Aviod Carbon Monoxide Poisioning

The Puget Sound area was hit by hurricane force winds that knocked out power to over 1 million people. Because of the power outages, people are trying to keep warm by any means available, including charcoal and propane stoves being used indoors without proper ventilation. So far, 100 people have been hospitalized due to carbon monoxide poisioning. Emergency planners suggest that you need to be able to survive for three days without basic utilities. Do not be one of the tragic statistics.

It is critical to recognize symptoms of poisioning early, because you can get sick with flu-like symptoms. Prolonged exposure has sadly lead to some deaths locally. To avoid CO poisoning, the Consumer Product Safety Commission offers these tips:

– Never burn charcoal inside a home, garage, vehicle, or tent.

– Never use portable fuel-burning camping equipment inside a home, garage, vehicle, or tent.

– Never service fuel-burning appliances without proper knowledge, skills, and tools. Always refer to the owner's manual when performing minor adjustments or servicing fuel-burning appliances.

– Never use gas appliances such as ranges, ovens, or clothes dryers for heating your home.

– Never operate unintented fuel-burning appliances in any room with closed doors or windows or in any room where people are sleeping.

But, what can you do in the interim, when temperatures are dropping and there is no hope of power coming on soon? If your house has a fireplace, start a fire. Obviously, of course, and unless you have an insert or a wood burning stove, you will not heat up the house to standard temperatures. However, any additional heat you can create will help you manage during the outage.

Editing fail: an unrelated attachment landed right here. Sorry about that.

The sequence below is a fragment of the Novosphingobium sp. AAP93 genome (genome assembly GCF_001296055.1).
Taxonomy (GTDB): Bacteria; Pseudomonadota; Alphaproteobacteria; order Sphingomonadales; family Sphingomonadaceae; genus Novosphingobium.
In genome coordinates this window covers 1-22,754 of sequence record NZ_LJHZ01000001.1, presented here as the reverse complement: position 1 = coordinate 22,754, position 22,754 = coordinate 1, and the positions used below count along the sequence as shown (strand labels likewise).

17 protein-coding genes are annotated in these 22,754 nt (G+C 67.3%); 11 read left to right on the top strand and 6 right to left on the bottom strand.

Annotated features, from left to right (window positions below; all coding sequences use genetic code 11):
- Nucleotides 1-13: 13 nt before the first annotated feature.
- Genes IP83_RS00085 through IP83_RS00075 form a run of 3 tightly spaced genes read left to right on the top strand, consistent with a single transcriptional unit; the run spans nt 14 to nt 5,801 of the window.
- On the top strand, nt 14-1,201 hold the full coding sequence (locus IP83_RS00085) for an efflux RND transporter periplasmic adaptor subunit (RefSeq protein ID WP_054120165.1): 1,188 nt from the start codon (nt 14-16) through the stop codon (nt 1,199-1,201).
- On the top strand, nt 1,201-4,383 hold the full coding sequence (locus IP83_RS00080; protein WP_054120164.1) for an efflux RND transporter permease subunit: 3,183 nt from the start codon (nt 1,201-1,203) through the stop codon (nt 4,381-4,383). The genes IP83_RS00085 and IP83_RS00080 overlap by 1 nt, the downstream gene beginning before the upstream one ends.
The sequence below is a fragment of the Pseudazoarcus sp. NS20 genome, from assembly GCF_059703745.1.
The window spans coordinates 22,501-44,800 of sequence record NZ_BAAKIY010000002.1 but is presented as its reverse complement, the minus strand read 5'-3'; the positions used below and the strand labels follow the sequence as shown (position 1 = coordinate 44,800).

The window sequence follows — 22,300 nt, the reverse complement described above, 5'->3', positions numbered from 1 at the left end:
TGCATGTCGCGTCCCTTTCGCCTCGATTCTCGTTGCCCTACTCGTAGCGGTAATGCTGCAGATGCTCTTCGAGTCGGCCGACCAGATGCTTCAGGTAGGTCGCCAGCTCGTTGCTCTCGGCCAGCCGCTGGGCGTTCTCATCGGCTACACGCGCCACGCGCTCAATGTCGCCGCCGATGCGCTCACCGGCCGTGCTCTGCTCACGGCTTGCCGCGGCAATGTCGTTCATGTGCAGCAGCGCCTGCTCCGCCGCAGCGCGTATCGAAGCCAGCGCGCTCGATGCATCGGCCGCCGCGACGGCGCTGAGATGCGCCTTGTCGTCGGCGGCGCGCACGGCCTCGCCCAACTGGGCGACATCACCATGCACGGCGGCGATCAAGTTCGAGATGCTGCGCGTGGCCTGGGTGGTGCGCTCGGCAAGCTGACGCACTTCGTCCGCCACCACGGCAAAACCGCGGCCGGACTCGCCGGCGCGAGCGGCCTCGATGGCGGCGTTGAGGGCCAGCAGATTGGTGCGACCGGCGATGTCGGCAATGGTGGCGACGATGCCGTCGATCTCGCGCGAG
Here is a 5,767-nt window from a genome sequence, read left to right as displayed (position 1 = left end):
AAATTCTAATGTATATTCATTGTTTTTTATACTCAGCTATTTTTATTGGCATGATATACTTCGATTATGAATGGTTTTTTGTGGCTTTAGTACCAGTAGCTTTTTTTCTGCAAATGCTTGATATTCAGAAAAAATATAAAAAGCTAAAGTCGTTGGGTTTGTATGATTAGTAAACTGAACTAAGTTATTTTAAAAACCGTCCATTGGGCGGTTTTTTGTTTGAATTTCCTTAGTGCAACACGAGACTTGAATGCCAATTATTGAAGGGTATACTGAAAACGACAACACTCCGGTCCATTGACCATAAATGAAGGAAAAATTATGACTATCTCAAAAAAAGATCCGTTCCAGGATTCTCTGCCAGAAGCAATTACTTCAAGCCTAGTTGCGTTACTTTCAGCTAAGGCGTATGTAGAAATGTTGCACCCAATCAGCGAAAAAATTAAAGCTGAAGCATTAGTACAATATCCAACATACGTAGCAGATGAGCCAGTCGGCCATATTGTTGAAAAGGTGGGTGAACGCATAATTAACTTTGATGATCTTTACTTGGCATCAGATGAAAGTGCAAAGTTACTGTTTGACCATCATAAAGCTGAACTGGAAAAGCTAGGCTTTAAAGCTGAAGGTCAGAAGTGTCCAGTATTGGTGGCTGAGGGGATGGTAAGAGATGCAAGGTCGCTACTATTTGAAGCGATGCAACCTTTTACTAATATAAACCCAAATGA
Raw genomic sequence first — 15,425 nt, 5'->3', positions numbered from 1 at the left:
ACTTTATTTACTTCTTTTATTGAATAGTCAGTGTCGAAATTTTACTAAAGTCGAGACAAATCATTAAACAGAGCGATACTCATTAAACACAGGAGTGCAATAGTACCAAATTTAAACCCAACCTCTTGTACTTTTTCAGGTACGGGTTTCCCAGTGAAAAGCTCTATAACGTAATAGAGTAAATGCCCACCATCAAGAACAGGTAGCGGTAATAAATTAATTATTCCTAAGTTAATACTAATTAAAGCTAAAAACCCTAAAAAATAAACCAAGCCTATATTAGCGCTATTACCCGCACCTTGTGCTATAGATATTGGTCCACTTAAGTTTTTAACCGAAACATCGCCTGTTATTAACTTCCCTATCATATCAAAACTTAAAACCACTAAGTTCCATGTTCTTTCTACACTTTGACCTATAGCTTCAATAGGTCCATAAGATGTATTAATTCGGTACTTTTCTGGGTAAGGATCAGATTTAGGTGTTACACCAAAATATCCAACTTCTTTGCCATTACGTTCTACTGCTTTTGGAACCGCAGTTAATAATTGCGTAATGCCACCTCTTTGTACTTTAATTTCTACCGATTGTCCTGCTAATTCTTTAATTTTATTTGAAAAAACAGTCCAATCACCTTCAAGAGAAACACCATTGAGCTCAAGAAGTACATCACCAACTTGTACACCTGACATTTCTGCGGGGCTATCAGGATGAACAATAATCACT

Next, make use of the natural light that you may have at your house. If you have lots of windows, lift any curtains during the sunny times of the day. Let the sun heat what it can before it goes away for the evening. Close your curtains at night to retain any extra heat generated.

If your fireplace is upstairs, have a campout with your family in the house. We all have hazy memories from High School Science that heat rises. Get the family in a main room, preferably upstairs, with lots of pillows, blankets, and sleeping bags. Between the body heat of all the family members and the fire in your fireplace, you might be able to tough out the night. Make sure any candles are blown out before you go to sleep, and the adults of the family must manage the fire.

Last, if you have to leave the house, do not feel bad for doing so. Cities that are "known" for their money have set up emergency Shelters at churches and high schools. The heat will be on, they will have food, and television to keep you informed and entertained. If you have the money, rent a hotel room. If you do not, see if you can combine resources with family members or neighbors. You do not know who might have a space blanket, or a portable stove or grill. You may actually get to know someone and make new friends, or have a family experience you will not soon forget.